I hope in commemoration we all take a moment to remember “mental health” is a lot of different things that varies for each individual!



It’s also something that needs to be talked about, taught about and focused on with as much diligence as visiting a dentist or watching what you eat!

Having mental health issues, from mild to devastating is NOT something to be ignored, ashamed of, hidden or ridiculed for. It does NOT make you weak, unintelligent, less masculine, too feminine or undeserving of love!

It’s also not something those who suffer can will or wish away. It’s not something they can simply “get over” or not “think about”. It is an illness, just like any other. Deserving of support, empathy and available, affordable treatment by professionals.

In addition, mental illness can cause and make worse physical illness. Untreated it can lead to addictions, horrific life choices and needless death.

Be aware and open about mental health issues, starting with young children, all the way through the twilight years.

Take care of the mind as much, if not more, than the body!

Instead of more love, let’s focus on more empathy!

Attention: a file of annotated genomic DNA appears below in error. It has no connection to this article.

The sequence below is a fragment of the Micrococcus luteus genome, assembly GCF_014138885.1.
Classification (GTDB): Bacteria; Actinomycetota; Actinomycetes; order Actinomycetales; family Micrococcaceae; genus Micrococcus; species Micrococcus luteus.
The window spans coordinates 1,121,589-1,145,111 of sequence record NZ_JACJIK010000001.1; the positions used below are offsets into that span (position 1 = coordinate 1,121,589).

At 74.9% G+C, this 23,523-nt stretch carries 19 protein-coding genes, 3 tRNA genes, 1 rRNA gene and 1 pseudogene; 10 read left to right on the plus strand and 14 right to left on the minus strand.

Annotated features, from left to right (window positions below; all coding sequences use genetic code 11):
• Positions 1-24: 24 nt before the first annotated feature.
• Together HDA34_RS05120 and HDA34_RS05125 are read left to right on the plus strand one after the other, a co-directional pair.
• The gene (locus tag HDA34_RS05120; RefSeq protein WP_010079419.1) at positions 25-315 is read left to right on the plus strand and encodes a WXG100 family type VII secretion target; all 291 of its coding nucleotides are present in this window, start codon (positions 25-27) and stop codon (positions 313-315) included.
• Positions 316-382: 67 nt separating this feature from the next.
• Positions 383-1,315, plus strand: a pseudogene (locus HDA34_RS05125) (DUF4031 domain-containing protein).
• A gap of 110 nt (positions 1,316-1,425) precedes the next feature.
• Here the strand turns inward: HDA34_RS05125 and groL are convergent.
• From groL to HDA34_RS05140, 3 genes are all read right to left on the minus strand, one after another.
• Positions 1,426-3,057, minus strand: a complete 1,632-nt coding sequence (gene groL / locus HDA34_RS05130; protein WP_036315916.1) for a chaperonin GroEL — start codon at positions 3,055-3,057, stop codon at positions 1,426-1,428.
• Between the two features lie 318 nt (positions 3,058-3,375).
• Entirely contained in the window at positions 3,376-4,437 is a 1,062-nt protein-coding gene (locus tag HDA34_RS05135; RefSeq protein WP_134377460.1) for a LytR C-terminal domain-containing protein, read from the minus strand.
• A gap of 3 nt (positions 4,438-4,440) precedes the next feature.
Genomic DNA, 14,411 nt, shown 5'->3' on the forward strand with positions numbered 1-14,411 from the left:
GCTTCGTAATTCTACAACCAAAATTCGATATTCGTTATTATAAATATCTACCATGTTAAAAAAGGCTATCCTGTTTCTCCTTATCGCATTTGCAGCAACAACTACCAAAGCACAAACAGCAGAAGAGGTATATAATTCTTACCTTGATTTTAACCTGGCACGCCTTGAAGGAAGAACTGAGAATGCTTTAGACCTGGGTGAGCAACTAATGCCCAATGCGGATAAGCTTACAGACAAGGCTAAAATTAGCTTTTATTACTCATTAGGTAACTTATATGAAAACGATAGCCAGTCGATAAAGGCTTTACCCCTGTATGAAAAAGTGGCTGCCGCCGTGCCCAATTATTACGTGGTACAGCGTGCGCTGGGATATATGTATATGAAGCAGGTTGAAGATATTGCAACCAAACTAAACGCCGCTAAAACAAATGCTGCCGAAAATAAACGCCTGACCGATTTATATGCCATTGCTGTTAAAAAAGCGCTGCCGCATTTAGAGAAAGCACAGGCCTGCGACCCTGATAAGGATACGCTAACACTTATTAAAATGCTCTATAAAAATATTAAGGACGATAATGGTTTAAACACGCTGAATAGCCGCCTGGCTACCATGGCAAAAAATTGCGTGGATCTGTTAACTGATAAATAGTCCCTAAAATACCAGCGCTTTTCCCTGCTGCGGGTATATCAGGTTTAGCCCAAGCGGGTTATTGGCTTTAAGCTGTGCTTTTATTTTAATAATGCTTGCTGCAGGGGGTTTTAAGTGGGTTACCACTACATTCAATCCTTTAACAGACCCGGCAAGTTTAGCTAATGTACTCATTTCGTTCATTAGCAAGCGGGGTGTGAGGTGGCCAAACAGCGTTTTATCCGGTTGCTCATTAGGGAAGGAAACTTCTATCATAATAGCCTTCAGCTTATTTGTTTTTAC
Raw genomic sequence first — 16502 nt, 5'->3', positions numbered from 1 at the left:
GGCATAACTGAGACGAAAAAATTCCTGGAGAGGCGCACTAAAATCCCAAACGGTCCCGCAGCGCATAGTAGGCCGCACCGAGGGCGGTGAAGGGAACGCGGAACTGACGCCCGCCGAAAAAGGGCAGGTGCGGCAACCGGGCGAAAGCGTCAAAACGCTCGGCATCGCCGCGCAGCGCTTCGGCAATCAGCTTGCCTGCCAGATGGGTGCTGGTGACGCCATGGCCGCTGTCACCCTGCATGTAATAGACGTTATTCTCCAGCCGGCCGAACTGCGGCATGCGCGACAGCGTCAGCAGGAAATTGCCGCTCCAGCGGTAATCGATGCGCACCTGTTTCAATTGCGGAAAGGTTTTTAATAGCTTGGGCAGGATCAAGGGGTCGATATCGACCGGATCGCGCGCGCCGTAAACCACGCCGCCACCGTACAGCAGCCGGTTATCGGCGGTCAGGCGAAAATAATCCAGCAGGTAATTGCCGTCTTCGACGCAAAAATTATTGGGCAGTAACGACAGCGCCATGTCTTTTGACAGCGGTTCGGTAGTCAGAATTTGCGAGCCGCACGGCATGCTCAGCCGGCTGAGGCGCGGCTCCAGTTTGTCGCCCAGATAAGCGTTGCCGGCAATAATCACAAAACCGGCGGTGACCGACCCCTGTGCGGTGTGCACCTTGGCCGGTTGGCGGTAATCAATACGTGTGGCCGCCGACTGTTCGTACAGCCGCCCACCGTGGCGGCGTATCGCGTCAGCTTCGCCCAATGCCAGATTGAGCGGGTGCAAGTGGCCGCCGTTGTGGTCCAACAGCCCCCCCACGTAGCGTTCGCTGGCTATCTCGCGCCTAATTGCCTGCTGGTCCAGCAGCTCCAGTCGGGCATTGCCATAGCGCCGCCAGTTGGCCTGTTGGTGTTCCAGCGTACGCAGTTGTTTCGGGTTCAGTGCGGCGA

Love is a word tossed around like confetti at a party. With its cavalier usage, we lose the true meaning… by definition, Love is: “strong affection for another arising out of kinship or personal ties”

Though loving everyone is a lovely intention, it is also a lofty goal, that most of us mere mortals cannot attain. To actually love someone, staying true to the defined emotion, we need at least to know something about them, and even those we know inside and out, are not always easy to love.  To that end, perhaps preaching and insisting that loving each other will eradicate the worlds issues, has created a no-win, no gray in the middle counter-productive situation, leading us to an extreme of choosing between loving or hating those we don’t see eye to eye with, or in some cases complete, apathetically doing nothing.

Rather, I prefer we stop trying to love so much and in its place, we seek a deeper desire for feeling and sharing empathy